Daily Book Excerpt: Adult fiction:
Ulysses (The Gabler Edition)- by James Joyce.
So here’s where we are at so far:
2. (The Odyssey)
Episode 4: The Calypso Episode
Episode 5: The Lotus Eaters Episode
Episode 6: The Hades Episode
Episode 7: The Aeolus Episode
Episode 8: The Lestrygonians Episode
Episode 9: The Scylla and Charybdis Episode
This one, again, was a tough one to get into … until I figured out what Joyce is doing. The Wandering Rocks episode is Joyce at his “trickiest”. We have just passed “Scylla and Charybdis” – which is the halfway mark of the book (see the tricky structure there, too? Scylla and Charybdis is one of the most challenging episodes in Ulysses – which reflects the challenge that Odysseus himself must face – in order to continue on his journey. So the structure of the book actually reflects the phases of the journey itself.) So now that we have passed the halfway mark (there are 18 episodes in the book – we are now on episode 10) … Joyce employs all the tricks in the book, to keep us uneasy, to make us feel that we actually DON’T know what’s going on … even though we, the reader, may be so proud of ourselves for having “made it” through Scylla and Charybdis. Joyce is like: “Not so fast.”
Wandering Rocks is like a panorama shot of Dublin. We do a slow pan through the streets. We follow the paths of many different Dubliners – and it may be confusing at first, because the episode opens with the meanderings of a certain Father Conmee – he suddenly seems like he’s the “star” – who the hell is he? But after 2 pages – his episode stops (for the time being) – and someone else comes to the forefront. There are people we have met before: Buck Mulligan, the Dedalus family – but there are others: a one-legged sailor, Blazes Boylan, Patrick Dignam (the son of the deceased Paddy Dignam) … and way more. It appears that all of the denizens of Dublin are out and about … and Joyce swoops in with his camera onto one group, follows them for a bit, pulls back and then hones in on another group. It’s a panorama AND a montage. It is also one of the chapters which obsessively details the streets of Dublin. Joyce wrote this chapter with a map of Dublin before him. You can tell. I read in some online critical essay that one especially insane Bloomsday celebrator – followed the path of the one-legged sailor in the episode – and he even gave himself a limp, so it would be realistic – and apparently, the timing of the sailor’s episode (when he reached the corner, when he got to the shop, how long it took to cross the street) was spot-on. Joyce was autistic that way.
Characters we met before in Portrait of the Artist as well as Dubliners show up in this episode. Father Conmee was a priest at Clongowes, where Dedalus went to school as a young boy. He is now, if not defrocked – then definitely out of the priesthood.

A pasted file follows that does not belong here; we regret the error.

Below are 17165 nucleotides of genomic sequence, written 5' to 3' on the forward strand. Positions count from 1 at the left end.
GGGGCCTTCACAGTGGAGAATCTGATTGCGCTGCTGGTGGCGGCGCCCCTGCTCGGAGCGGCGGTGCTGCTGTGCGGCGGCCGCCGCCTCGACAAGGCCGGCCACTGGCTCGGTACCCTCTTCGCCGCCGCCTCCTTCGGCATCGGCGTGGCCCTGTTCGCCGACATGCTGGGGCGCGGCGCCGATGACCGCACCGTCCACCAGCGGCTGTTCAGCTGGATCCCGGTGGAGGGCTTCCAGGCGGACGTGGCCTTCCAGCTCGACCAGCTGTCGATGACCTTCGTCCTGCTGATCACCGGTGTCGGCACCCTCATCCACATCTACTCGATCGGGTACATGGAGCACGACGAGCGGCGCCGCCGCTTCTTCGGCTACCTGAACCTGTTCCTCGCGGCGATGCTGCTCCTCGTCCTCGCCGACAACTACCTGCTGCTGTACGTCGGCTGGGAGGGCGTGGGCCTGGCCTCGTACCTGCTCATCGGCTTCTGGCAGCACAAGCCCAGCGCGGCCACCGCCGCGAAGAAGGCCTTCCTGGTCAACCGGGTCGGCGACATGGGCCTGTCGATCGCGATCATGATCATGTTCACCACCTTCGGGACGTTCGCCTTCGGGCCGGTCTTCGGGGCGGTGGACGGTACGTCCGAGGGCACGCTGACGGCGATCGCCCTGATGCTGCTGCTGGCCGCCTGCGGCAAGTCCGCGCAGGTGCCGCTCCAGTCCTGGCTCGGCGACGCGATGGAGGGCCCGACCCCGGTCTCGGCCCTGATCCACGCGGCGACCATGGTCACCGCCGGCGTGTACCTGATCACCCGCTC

I remember first reading this chapter and feeling like it was an enormous puzzle. Or some kind of tricky word game that I was trying to figure out. It feels like Joyce is throwing down clues … but more often than not, he leads you in the wrong direction on purpose (an obvious comment on his feelings about life in Ireland). For example, we keep running into the same guys – who are wearing “sandwich boards”, advertising a pub or something like that. And just the way Joyce writes about them – make them seem mysterious, and like the letters on the sandwich board mean something else … there are clues to be had there. I’m not remembering exactly what it all MEANS … but the feeling of the chapter is one of movement (which makes sense – given the title of the episode) and unfinished events. We don’t stay long enough with one person to get any resolution.
And Bloom and Dedalus are omnipresent. We see members of Dedalus’ family – his sister, I think … trying to sell Stephen’s books to a pawn shop, because the family is in such dire straits. The mother is dead, the father is a drunk. We also see Blazes Boylan – Molly Bloom’s lover – he is getting ready for his rendesvous with Molly. There are solicitors, blind people, secretaries … Bloom himself is in the episode, and he is going to “rent” a book to bring home to Molly – it’s called Sweets of Sin – it’s obviously a steamy romance novel (this becomes important later – in The Nausikaa episode and elsewhere) … but the implications are clear (at least we think they are). Bloom, being cuckolded almost as we speak, is getting a book called Sweets of Sin for his adulterous wife … meanwhile, we get to know Blazes Boylan a bit in this chapter, as he banters with his secretary. Like I said, the episode is, uhm, episodic … and yet the over-arching feel of it is a panorama: DUBLIN.